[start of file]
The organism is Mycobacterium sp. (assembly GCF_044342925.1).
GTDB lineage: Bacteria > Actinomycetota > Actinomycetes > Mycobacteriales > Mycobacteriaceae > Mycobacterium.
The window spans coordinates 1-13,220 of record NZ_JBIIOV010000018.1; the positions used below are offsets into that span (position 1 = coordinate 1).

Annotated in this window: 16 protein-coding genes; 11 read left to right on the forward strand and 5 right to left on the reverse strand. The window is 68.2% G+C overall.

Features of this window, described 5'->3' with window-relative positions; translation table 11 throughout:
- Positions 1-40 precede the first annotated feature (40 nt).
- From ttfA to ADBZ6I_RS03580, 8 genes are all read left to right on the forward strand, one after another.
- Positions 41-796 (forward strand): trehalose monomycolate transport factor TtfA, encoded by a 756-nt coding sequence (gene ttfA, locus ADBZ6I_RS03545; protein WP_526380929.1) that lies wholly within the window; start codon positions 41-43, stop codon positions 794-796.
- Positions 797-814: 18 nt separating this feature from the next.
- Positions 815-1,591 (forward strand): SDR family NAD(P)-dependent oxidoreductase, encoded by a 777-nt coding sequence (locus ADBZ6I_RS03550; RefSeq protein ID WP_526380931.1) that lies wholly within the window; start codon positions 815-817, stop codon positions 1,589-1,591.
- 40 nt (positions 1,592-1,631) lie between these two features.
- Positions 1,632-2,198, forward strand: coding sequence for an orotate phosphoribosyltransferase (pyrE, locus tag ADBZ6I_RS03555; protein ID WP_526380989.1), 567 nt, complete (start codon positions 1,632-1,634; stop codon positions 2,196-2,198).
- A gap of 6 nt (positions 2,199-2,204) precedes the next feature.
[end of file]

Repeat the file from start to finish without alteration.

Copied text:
The organism is Mycobacterium sp. (assembly GCF_044342925.1).
GTDB lineage: Bacteria > Actinomycetota > Actinomycetes > Mycobacteriales > Mycobacteriaceae > Mycobacterium.
The window spans coordinates 1-13,220 of record NZ_JBIIOV010000018.1; the positions used below are offsets into that span (position 1 = coordinate 1).

Annotated in this window: 16 protein-coding genes; 11 read left to right on the forward strand and 5 right to left on the reverse strand. The window is 68.2% G+C overall.

Features of this window, described 5'->3' with window-relative positions; translation table 11 throughout:
- Positions 1-40 precede the first annotated feature (40 nt).
- From ttfA to ADBZ6I_RS03580, 8 genes are all read left to right on the forward strand, one after another.
- Positions 41-796 (forward strand): trehalose monomycolate transport factor TtfA, encoded by a 756-nt coding sequence (gene ttfA, locus ADBZ6I_RS03545; protein WP_526380929.1) that lies wholly within the window; start codon positions 41-43, stop codon positions 794-796.
- Positions 797-814: 18 nt separating this feature from the next.
- Positions 815-1,591 (forward strand): SDR family NAD(P)-dependent oxidoreductase, encoded by a 777-nt coding sequence (locus ADBZ6I_RS03550; RefSeq protein ID WP_526380931.1) that lies wholly within the window; start codon positions 815-817, stop codon positions 1,589-1,591.
- 40 nt (positions 1,592-1,631) lie between these two features.
- Positions 1,632-2,198, forward strand: coding sequence for an orotate phosphoribosyltransferase (pyrE, locus tag ADBZ6I_RS03555; protein ID WP_526380989.1), 567 nt, complete (start codon positions 1,632-1,634; stop codon positions 2,196-2,198).
- A gap of 6 nt (positions 2,199-2,204) precedes the next feature.